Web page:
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Rick Zelinsky

Rick Zelinsky of Anchorage is a saxophone and clarinet artist. He is a practicing Buddhist and combines the sounds created by nature and technology to demonstrate how they are both related and unrelated. Zelinsky also is an avid mountain climber and has made dozens of ascents with his magnificent dog, Koda.

    2018

  • Fellowship
  • Music Composition

Bird Cries and Saxophone Sounds

Ice cracks against the teeth of Rick Zelinsky’s crampons. A few yards ahead, the scrabbling of Koda’s toenails signal the Samoyed has found an area of windblown crust beginning to form on the final rise. “Look at that,” Zelinsky says to his dog. “Ascent No. 128.” The pair steps up onto the broad expanse of Peak Three overlooking Anchorage’s city lights. Together they pause. Their breathing slows.

“It’s a different world up here,” Zelinsky observes.

It’s also a different world when Zelinsky, a jazz saxophonist, writes a new composition. “When you create a tune, a jazz tune, you’re creating a planet,” he says. “And then when you improvise, you land on that planet and you explore it.” With different chords, rhythms and meters, Zelinsky and his jazz ensemble not only travel over and across new terrain — they create it as they go. “That’s what I love,” Zelinsky says. “I love exploring the mountains and music.”

“When you improvise and plan on it,” he says, “you can take different ascents. You can go over here to this ridge, or you can go up the gully and take a straight shot.”

Back up Peak Three, there is a faint click: Zelinsky switches off his headlamp. He hears the sound of night air rearranging snow into patterns that snake among the rocks. Nights like this, nothing holds still and outer space presses in until the cold air seems as liable to rearrange the stars overhead as the dry snowflakes underfoot.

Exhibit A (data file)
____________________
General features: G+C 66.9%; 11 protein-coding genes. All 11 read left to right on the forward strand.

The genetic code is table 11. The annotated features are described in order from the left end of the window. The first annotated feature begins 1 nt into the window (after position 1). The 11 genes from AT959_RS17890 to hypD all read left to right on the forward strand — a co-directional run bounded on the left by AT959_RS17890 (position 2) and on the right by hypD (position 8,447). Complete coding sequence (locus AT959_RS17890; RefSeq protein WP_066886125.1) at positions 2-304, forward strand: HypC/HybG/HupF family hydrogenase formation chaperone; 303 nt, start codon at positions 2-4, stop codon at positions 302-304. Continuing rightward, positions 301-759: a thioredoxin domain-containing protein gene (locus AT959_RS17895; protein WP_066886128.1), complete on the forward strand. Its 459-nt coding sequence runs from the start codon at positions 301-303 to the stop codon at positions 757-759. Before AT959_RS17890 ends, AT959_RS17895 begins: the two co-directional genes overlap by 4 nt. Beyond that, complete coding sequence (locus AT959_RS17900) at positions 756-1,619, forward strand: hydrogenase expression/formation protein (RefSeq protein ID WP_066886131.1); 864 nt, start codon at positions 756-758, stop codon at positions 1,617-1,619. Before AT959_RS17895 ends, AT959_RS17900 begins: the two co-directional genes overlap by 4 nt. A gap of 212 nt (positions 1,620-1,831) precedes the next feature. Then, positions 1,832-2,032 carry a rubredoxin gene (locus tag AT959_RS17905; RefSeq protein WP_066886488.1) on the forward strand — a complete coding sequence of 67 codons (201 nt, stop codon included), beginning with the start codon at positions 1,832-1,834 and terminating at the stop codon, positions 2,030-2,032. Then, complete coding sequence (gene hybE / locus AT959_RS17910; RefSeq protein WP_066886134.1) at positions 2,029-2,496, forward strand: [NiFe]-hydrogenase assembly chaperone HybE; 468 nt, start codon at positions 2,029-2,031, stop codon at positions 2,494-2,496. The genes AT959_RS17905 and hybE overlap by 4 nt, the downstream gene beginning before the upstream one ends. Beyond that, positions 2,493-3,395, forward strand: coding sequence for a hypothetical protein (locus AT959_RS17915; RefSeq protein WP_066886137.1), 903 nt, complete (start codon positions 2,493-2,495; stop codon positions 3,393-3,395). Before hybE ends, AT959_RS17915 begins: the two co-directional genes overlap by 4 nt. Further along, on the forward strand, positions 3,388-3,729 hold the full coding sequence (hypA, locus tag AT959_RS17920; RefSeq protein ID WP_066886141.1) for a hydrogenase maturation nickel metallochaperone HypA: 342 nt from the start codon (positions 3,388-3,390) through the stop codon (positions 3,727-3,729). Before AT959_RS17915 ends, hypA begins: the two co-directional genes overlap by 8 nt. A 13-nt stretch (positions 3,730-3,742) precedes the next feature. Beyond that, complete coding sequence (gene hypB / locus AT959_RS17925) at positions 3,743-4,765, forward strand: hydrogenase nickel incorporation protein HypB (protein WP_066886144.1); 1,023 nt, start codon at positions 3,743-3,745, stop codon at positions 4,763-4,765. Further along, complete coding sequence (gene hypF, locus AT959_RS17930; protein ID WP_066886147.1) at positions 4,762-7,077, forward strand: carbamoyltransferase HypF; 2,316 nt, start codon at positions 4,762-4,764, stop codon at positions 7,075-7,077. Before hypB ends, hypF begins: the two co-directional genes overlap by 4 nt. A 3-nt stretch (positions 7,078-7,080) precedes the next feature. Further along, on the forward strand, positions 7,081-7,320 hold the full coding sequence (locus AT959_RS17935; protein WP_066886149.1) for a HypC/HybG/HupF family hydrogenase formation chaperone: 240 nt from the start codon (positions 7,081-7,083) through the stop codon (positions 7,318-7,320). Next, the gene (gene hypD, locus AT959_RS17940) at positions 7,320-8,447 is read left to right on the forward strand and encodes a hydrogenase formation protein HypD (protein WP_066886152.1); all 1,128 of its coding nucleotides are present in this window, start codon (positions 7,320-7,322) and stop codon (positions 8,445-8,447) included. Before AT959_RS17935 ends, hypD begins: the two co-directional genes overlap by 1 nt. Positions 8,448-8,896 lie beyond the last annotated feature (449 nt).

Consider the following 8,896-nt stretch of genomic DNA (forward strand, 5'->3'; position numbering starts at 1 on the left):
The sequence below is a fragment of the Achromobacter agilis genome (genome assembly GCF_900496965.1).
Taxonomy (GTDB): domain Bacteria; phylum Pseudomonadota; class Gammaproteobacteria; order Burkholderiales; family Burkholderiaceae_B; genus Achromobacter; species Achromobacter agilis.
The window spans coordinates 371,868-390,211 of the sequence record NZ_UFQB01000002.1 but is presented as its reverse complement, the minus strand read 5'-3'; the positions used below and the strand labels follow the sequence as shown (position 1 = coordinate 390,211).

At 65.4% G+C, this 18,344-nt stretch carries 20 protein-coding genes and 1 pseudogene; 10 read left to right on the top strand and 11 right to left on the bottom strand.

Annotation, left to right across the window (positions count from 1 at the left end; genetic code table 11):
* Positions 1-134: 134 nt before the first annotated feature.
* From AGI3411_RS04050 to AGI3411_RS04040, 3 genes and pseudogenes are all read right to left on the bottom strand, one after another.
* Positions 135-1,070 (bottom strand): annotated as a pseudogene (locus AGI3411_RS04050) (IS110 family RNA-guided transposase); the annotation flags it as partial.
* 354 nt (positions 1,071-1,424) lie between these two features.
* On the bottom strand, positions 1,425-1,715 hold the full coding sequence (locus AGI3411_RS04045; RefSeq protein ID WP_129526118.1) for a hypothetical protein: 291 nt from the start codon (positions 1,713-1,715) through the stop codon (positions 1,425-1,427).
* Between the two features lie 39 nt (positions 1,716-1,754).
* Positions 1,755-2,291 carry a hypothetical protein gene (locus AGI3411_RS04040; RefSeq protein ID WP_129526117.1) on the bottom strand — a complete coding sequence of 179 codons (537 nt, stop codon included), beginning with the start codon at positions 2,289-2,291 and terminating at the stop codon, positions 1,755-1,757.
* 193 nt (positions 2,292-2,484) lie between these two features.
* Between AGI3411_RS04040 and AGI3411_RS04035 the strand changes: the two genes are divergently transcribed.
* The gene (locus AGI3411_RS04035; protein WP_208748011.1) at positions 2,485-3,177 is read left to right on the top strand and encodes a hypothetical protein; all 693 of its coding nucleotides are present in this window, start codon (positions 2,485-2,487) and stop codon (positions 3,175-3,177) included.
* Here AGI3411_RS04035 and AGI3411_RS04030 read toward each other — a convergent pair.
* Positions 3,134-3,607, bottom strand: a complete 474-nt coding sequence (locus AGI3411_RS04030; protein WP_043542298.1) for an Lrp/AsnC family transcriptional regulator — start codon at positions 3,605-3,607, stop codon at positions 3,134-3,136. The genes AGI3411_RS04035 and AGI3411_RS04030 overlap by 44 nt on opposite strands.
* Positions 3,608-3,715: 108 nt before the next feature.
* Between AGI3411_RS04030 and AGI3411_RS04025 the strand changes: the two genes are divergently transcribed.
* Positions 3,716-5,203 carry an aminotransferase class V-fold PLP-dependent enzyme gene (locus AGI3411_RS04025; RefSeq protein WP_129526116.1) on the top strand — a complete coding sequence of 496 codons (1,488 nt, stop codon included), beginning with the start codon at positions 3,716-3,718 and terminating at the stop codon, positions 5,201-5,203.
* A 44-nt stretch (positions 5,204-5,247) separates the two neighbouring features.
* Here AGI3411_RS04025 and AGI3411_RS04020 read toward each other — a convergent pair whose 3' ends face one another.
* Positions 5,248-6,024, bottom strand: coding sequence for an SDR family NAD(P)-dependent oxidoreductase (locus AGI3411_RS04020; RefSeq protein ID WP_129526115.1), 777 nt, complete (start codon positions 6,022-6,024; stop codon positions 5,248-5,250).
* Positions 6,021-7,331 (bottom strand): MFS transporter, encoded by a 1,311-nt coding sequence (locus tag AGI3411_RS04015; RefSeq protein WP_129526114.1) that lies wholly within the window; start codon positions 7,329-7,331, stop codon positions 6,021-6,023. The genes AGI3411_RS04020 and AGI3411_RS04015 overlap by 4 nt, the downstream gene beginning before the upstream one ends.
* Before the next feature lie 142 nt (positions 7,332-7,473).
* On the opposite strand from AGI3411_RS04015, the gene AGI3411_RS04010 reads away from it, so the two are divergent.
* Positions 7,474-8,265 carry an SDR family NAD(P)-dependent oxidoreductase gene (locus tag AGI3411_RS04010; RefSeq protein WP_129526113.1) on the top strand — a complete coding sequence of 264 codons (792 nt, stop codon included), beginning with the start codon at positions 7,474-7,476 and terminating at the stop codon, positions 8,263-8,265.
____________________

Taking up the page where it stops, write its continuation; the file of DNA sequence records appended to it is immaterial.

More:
Twenty-four years ago, Zelinsky and his wife drove from Ohio to Alaska. “The first day we got here, we climbed Flattop,” he says. “We got some bear bells actually. From REI. So we’re the only ones climbing Flattop with bear bells, and people — well, they laughed.” Now a savvy Chugach mountain climber, Zelinsky laughs also. “You know,” he says, “you definitely don’t need bear bells climbing. I don’t even know if people actually wear those bells anymore.”

Zelinsky started in music as a child, learning first to play the recorder, then the alto saxophone. “Actually, I would have picked trombone or something,” Zelinsky reflects. “But my mom already picked saxophone. So I had no choice in the matter.” He’s made peace with this long ago, of course: now, Zelinsky’s woodwind fluency spans all sizes of saxophones from baritone to soprano and also includes bass, alto and soprano clarinets, as well as the flute. Zelinsky solos on all these instruments. He has a bachelor’s and a master’s in saxophone performance and has recorded and released five jazz albums.

The newest of these is “Strange Mountains,” released in July 2019. In it, Zelinsky showcases a set of skills he honed at the Berklee School of Music in Boston, where he completed a nine-course training in electronic music production. Aesthetically quite different from his first four albums, “Strange Mountains” is both a sonically and conceptually ambitious group of four compositions — each named for a mountain ascent — and each of which combines saxophone sounds, nature sounds and electronic effects.